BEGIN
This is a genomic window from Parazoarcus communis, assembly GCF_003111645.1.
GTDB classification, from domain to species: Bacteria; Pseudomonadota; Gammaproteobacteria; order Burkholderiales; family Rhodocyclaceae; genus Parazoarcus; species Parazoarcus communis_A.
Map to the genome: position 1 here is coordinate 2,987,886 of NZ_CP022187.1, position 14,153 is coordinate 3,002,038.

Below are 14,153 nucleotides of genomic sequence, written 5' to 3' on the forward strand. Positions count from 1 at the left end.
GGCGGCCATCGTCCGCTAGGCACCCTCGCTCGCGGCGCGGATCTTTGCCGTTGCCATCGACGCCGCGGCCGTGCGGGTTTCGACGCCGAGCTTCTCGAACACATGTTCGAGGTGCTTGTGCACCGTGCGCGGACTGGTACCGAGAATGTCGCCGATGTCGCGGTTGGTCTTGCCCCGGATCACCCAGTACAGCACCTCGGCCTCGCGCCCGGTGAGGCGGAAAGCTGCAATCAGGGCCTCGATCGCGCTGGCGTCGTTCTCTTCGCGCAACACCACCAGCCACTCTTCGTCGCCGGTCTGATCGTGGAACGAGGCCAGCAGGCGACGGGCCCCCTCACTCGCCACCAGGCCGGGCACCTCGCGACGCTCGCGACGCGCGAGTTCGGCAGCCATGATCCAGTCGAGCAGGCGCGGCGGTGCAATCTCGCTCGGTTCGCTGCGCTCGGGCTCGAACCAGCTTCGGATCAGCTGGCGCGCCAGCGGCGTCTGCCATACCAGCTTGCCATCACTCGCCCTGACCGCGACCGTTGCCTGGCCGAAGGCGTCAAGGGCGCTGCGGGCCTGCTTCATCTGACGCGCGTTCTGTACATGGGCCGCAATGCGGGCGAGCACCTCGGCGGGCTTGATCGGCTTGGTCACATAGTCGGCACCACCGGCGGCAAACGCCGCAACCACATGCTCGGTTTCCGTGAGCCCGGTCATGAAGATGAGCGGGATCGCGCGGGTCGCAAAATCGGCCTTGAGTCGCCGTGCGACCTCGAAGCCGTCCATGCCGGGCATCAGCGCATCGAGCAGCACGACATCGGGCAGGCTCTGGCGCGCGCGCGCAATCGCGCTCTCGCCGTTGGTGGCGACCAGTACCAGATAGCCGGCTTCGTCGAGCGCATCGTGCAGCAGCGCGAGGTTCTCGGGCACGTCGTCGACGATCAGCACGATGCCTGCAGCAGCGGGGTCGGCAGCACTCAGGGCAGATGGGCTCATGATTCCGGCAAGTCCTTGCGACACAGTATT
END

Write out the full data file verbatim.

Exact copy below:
This is a genomic window from Parazoarcus communis, assembly GCF_003111645.1.
GTDB classification, from domain to species: Bacteria; Pseudomonadota; Gammaproteobacteria; order Burkholderiales; family Rhodocyclaceae; genus Parazoarcus; species Parazoarcus communis_A.
Map to the genome: position 1 here is coordinate 2,987,886 of NZ_CP022187.1, position 14,153 is coordinate 3,002,038.

Below are 14,153 nucleotides of genomic sequence, written 5' to 3' on the forward strand. Positions count from 1 at the left end.
GGCGGCCATCGTCCGCTAGGCACCCTCGCTCGCGGCGCGGATCTTTGCCGTTGCCATCGACGCCGCGGCCGTGCGGGTTTCGACGCCGAGCTTCTCGAACACATGTTCGAGGTGCTTGTGCACCGTGCGCGGACTGGTACCGAGAATGTCGCCGATGTCGCGGTTGGTCTTGCCCCGGATCACCCAGTACAGCACCTCGGCCTCGCGCCCGGTGAGGCGGAAAGCTGCAATCAGGGCCTCGATCGCGCTGGCGTCGTTCTCTTCGCGCAACACCACCAGCCACTCTTCGTCGCCGGTCTGATCGTGGAACGAGGCCAGCAGGCGACGGGCCCCCTCACTCGCCACCAGGCCGGGCACCTCGCGACGCTCGCGACGCGCGAGTTCGGCAGCCATGATCCAGTCGAGCAGGCGCGGCGGTGCAATCTCGCTCGGTTCGCTGCGCTCGGGCTCGAACCAGCTTCGGATCAGCTGGCGCGCCAGCGGCGTCTGCCATACCAGCTTGCCATCACTCGCCCTGACCGCGACCGTTGCCTGGCCGAAGGCGTCAAGGGCGCTGCGGGCCTGCTTCATCTGACGCGCGTTCTGTACATGGGCCGCAATGCGGGCGAGCACCTCGGCGGGCTTGATCGGCTTGGTCACATAGTCGGCACCACCGGCGGCAAACGCCGCAACCACATGCTCGGTTTCCGTGAGCCCGGTCATGAAGATGAGCGGGATCGCGCGGGTCGCAAAATCGGCCTTGAGTCGCCGTGCGACCTCGAAGCCGTCCATGCCGGGCATCAGCGCATCGAGCAGCACGACATCGGGCAGGCTCTGGCGCGCGCGCGCAATCGCGCTCTCGCCGTTGGTGGCGACCAGTACCAGATAGCCGGCTTCGTCGAGCGCATCGTGCAGCAGCGCGAGGTTCTCGGGCACGTCGTCGACGATCAGCACGATGCCTGCAGCAGCGGGGTCGGCAGCACTCAGGGCAGATGGGCTCATGATTCCGGCAAGTCCTTGCGACACAGTATT